•    Over the 18-year period from 1993-94 to 2011-12, the share of cereals in total calorie intake has declined by nearly 10 percentage points in the rural sector and nearly 7 percentage points in the urban. On the other hand, the share of oils and fats has risen by about 3½ percentage points in both sectors.

•    In rural India as a whole, protein intake per person per day has definitely declined since 1993-94. However, the decline at the all-India level shows signs of flattening out, being only 0.5gm less in 2011-12 compared to 2004-05. The decline in rural protein intake since 1993-94 has been prominent in Rajasthan (a fall of 11gm), Haryana (about 10gm), and Punjab (8gm). In the urban sector the decline between 1993-94 and 2011-12 is less marked than in the rural. In both sectors, all the southern States except Karnataka show slight increases in protein intake per person during this period.

•    An unmistakable rising trend in per capita fat intake is visible not only at all-India level but in every major State. For rural India the rise has been from 31.4gm per day in 1993-94 to 41.6gm in 2011-12 and for urban India, from 42.0gm to 52.5gm– a rise of over 10gm in both sectors over the 18-year period. In both sectors, all the major States show a rise ranging from 5-6gm to 17-18gm during this period.

•    Over the 18 years preceding 2011-12, the contribution of cereals to protein intake has fallen by about 7 percentage points in rural India and nearly 6 percentage points in urban India while the shares of the other major food groups have all risen slightly.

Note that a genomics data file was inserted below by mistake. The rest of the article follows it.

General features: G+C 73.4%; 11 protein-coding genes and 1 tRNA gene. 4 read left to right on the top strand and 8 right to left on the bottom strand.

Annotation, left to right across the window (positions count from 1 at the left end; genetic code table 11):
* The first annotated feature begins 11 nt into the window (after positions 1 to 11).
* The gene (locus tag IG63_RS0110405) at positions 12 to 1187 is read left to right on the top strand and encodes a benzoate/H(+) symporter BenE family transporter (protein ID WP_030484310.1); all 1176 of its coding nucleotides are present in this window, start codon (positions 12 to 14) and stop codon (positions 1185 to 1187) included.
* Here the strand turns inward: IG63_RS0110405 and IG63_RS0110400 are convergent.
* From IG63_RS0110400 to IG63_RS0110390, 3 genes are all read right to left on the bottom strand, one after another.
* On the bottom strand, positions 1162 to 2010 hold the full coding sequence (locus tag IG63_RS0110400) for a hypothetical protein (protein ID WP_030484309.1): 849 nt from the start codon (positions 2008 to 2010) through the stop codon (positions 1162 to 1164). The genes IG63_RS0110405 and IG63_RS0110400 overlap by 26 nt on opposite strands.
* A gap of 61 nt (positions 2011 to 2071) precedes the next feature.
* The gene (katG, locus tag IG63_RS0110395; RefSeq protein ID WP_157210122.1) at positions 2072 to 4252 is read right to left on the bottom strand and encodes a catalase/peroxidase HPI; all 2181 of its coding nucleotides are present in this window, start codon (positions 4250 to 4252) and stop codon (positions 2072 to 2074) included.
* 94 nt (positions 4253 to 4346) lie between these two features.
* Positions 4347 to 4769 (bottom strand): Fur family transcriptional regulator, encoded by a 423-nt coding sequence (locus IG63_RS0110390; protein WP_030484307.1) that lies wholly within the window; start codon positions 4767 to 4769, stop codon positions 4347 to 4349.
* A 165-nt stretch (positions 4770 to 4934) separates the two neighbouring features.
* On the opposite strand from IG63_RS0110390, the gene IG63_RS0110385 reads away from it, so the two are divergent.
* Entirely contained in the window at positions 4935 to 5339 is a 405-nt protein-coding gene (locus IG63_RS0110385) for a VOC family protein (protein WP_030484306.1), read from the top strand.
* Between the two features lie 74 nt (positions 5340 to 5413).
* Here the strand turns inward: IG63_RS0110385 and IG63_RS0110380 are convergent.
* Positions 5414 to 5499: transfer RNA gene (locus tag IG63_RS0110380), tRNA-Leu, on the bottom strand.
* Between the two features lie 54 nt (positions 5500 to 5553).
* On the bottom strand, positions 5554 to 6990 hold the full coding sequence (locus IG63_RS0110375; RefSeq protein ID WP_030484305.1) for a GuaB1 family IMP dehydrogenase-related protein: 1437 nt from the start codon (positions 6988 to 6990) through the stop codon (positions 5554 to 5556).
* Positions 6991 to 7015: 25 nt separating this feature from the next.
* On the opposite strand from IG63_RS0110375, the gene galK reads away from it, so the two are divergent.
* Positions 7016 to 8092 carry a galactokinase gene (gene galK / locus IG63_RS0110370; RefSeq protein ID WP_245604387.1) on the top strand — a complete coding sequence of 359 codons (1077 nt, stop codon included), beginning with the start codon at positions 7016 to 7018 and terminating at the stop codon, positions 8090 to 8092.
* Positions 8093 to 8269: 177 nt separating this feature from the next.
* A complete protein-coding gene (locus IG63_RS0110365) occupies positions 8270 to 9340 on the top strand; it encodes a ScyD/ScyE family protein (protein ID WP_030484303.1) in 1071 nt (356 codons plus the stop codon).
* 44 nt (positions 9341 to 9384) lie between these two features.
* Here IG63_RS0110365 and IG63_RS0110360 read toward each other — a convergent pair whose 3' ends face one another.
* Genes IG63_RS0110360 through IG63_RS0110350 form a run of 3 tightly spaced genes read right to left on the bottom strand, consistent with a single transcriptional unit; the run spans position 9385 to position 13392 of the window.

* Note: The schedules of enquiry used were of two types. The two types had the same item break-up but differed in reference periods used for collection of consumption data. Schedule Type 1, as far as reference periods were concerned, was a repeat of the schedule used in most quinquennial rounds. For certain categories of relatively infrequently purchased items, including clothing and consumer durables, it collected information on consumption during the last 30 days and the last 365 days. For other categories, including all food and fuel and consumer services, it used a 30-days reference period. Schedule Type 2 used "last 365 days" (only) for the infrequently purchased categories, "last 7 days" for some categories of food items, as well as pan, tobacco and intoxicants, and "last 30 days" for other food items, fuel, and the rest. This was in line with the recommendations of an Expert Group that had been formed for the purpose of suggesting the most suitable reference period for each item of consumption.